Former NYPD Commissioner Howard Safir – who oversaw a historic decrease in crime in the late 1990s and left an indelible mark on the nation’s largest police force – died in Annapolis, Maryland, on Monday. He was 81.
Safir, a Bronx, New York, native with a decadeslong career in law enforcement, was named the city’s top cop by then-Mayor Rudy Giuliani in 1996, and served until 2000 – establishing the NYPD’s Courtesy, Professionalism & Respect program, a motto that is still painted on the side of every police vehicle to this day.
“A public servant for more than three decades, Commissioner Safir dedicated his professional life to improving the lives of others,” said current NYPD Commissioner Edward Caban.
Safir was “a devoted, dynamic leader whose pioneering work in fugitive apprehension, illicit drug enforcement, and officer training is still emulated today,” Caban said.
“This noblest of pursuits guided him throughout – and on behalf of the entire New York City Police Department and all the people we serve, I extend our sincere condolences and deepest sympathies to his family and loved ones,” he added.
Born Feb. 24, 1942 to George Safir and Rose (Weiner) Safir, the public servant embarked on his law enforcement career in 1965 as a federal narcotics agent in New York, and later did a stint working undercover for the then-newly established Drug Enforcement Administration, before taking on leadership positions with the U.S. Marshals.
Prior to serving as New York City’s 39th police commissioner, he led the FDNY from 1994 to 1996, here was described as reserved, but dedicated.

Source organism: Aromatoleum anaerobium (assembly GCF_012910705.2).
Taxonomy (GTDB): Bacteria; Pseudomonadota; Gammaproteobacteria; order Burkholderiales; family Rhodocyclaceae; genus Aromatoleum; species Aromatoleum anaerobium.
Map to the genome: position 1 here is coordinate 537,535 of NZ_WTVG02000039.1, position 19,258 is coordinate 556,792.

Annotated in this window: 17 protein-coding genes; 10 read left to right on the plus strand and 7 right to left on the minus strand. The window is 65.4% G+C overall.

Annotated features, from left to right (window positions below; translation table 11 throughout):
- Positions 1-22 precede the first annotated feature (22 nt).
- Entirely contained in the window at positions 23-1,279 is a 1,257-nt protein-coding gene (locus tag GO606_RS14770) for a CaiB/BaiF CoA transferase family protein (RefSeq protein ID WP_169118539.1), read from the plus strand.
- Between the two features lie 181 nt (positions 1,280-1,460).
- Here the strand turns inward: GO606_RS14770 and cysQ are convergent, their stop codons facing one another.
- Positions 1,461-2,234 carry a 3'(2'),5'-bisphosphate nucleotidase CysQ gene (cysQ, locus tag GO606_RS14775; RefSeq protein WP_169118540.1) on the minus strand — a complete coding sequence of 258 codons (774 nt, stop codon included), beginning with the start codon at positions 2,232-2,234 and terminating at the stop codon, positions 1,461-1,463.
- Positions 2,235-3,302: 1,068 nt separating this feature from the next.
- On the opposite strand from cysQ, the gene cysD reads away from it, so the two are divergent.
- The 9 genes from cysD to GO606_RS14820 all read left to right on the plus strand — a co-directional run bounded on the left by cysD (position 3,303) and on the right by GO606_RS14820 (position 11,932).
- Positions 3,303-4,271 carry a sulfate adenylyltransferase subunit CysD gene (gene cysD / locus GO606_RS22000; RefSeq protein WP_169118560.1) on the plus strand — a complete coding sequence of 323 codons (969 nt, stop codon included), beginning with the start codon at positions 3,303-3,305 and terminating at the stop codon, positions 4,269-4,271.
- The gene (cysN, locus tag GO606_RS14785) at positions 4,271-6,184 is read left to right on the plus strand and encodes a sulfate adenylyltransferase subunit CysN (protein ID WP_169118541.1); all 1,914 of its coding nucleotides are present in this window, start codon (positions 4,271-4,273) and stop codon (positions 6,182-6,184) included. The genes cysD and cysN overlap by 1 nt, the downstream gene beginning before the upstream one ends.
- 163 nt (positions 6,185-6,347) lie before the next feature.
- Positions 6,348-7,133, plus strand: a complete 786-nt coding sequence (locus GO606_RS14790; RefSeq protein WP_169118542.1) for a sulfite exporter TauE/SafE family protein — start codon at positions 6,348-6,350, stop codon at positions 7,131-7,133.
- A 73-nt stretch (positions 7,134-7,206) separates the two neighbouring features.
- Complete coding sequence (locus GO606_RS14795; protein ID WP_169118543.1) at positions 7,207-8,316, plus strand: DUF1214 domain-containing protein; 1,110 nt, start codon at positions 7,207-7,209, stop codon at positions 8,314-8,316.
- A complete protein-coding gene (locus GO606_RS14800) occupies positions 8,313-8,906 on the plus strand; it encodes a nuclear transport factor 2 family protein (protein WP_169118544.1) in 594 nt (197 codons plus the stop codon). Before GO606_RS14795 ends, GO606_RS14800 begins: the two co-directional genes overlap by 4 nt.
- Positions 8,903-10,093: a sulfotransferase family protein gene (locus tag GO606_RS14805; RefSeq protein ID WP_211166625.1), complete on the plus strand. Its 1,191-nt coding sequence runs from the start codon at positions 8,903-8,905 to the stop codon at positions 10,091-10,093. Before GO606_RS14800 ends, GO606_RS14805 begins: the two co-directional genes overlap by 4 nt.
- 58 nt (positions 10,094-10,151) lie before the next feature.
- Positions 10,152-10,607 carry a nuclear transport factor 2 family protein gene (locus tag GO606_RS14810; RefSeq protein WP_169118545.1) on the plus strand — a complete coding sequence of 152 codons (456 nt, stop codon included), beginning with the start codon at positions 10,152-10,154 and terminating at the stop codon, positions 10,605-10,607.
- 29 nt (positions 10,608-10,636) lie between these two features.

“Commissioner Safir embodies why each of us are here; to serve,” NYPD Ret. Chief Joseph Fox, told The Post Tuesday.
“What I admired most about him was he always found that right balance between public safety, and people. He knew both were inseparable.”
Even after leaving the NYPD, Safir remained vocal on the subject of crime in the city and around the nation, appearing as a regular commentator and columnist on Fox News.
In the final years of his life, Safir, who founded his own intelligence and security firm, has advocated for stricter policing on guns.
Last year, he floated the idea that those who purchase firearms in the city should be required to conduct yearly safety check-ins, so authorities can make sure the weapons are not lost or sold off to unknown parties.
When he was not busy trying to tackle crime, Safir enjoyed his days sailing, golfing and taking photographs.
He is survived by his widow Carol Safir, kids Jennifer and Adam and grandchildren Audrey, Hudson, Cara and Alexander.
Safir is also survived by his sister Elaine Siegel and brother Sheldon Safir.